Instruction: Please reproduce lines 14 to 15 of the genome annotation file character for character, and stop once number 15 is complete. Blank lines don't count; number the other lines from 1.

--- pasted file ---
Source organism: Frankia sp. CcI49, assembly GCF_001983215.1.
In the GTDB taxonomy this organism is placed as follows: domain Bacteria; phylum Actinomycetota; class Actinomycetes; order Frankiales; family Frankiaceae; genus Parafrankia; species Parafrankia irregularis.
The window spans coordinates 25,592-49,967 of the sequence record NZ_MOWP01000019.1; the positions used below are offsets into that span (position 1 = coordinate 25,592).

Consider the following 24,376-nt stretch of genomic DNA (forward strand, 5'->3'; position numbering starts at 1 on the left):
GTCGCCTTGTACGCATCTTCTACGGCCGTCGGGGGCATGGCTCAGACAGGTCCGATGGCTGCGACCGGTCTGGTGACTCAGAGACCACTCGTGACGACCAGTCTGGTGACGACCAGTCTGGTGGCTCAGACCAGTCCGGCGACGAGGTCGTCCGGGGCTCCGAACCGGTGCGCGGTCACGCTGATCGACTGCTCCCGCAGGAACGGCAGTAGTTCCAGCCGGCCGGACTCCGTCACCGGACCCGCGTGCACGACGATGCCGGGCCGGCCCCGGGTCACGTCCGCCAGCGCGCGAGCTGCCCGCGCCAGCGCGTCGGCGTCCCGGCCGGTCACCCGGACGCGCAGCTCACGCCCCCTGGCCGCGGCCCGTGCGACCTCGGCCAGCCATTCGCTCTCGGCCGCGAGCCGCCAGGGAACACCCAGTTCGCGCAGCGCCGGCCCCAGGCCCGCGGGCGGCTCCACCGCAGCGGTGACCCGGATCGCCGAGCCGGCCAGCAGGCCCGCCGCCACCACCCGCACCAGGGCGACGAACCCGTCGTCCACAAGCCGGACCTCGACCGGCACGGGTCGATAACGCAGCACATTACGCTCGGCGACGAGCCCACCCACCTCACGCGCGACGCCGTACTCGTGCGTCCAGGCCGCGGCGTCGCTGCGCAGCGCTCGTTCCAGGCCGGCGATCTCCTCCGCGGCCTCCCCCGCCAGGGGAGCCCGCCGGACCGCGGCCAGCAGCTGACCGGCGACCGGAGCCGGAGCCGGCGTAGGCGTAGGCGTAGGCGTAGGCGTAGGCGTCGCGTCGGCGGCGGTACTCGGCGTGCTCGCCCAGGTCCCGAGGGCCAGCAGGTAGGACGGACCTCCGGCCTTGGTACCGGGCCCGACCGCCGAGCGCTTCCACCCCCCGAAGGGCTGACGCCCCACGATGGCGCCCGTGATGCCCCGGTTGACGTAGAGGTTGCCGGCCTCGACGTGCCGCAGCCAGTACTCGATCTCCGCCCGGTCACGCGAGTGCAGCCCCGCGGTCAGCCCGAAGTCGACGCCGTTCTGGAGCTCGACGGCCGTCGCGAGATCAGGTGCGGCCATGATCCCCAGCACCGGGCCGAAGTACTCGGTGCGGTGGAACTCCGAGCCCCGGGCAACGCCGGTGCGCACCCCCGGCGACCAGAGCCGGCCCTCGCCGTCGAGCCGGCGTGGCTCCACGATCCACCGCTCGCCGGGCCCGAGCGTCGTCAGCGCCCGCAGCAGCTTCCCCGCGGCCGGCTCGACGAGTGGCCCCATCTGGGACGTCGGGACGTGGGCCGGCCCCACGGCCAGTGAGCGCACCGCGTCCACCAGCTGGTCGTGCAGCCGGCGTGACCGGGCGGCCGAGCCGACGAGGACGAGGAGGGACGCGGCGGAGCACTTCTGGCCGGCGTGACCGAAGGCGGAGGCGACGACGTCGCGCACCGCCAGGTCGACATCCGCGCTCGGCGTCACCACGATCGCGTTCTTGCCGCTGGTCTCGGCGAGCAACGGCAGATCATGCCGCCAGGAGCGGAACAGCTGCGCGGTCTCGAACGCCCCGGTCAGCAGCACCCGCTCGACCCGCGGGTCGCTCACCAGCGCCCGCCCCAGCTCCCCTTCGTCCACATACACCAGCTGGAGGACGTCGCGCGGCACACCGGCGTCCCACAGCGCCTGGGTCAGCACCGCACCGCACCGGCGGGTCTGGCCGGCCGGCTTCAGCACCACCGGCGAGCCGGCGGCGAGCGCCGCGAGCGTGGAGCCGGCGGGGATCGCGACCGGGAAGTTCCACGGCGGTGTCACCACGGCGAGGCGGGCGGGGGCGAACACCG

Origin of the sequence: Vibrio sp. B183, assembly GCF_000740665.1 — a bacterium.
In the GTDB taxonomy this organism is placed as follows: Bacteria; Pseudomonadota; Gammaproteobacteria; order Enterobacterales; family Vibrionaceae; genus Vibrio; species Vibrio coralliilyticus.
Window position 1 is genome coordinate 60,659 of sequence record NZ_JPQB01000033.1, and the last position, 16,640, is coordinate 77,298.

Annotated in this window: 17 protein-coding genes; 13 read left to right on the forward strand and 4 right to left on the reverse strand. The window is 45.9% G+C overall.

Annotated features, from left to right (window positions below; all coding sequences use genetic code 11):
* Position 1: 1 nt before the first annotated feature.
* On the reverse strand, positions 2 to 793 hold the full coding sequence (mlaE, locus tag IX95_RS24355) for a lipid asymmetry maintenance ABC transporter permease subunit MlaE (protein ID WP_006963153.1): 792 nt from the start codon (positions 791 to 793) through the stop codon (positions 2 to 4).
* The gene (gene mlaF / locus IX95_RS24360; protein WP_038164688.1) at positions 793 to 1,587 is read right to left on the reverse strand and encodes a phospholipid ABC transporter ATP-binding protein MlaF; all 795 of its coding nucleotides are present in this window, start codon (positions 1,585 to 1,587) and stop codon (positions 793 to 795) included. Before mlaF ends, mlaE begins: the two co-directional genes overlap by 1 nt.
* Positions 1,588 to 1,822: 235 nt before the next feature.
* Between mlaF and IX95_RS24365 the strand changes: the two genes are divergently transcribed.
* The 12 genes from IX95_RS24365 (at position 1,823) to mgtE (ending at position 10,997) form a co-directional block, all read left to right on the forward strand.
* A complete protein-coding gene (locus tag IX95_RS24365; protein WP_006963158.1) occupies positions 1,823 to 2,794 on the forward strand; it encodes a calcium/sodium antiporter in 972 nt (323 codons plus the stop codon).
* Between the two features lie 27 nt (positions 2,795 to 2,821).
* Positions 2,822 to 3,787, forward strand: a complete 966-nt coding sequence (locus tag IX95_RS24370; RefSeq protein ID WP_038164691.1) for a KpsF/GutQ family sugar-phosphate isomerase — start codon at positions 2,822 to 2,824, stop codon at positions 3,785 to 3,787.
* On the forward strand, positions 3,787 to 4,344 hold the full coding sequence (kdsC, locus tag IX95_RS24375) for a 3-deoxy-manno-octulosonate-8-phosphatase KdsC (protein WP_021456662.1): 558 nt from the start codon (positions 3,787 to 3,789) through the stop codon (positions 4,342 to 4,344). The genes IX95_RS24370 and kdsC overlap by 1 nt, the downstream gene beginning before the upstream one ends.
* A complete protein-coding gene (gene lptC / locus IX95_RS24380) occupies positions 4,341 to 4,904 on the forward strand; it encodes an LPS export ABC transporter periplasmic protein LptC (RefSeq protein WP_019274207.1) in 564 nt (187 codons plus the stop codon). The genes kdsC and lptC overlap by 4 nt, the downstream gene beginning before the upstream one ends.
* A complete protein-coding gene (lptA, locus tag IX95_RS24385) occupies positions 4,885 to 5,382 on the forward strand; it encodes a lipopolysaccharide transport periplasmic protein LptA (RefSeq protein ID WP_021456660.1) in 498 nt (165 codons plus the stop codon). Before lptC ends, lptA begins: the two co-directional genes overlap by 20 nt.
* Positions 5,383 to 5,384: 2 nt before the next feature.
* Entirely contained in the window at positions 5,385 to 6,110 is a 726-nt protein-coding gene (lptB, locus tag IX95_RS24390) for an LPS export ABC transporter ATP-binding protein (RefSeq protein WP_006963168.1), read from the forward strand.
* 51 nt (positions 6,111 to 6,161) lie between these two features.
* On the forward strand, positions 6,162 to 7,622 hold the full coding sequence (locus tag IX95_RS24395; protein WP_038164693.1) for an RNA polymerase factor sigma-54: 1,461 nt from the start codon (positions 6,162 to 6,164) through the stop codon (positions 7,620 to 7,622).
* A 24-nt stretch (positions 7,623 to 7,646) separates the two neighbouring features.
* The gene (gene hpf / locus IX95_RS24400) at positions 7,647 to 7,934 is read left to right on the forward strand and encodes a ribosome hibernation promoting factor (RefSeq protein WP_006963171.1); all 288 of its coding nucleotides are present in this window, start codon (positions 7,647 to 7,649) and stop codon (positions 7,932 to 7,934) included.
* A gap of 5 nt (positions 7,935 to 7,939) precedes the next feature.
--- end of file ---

* Positions 1,588 to 1,822: 235 nt before the next feature.
* Between mlaF and IX95_RS24365 the strand changes: the two genes are divergently transcribed.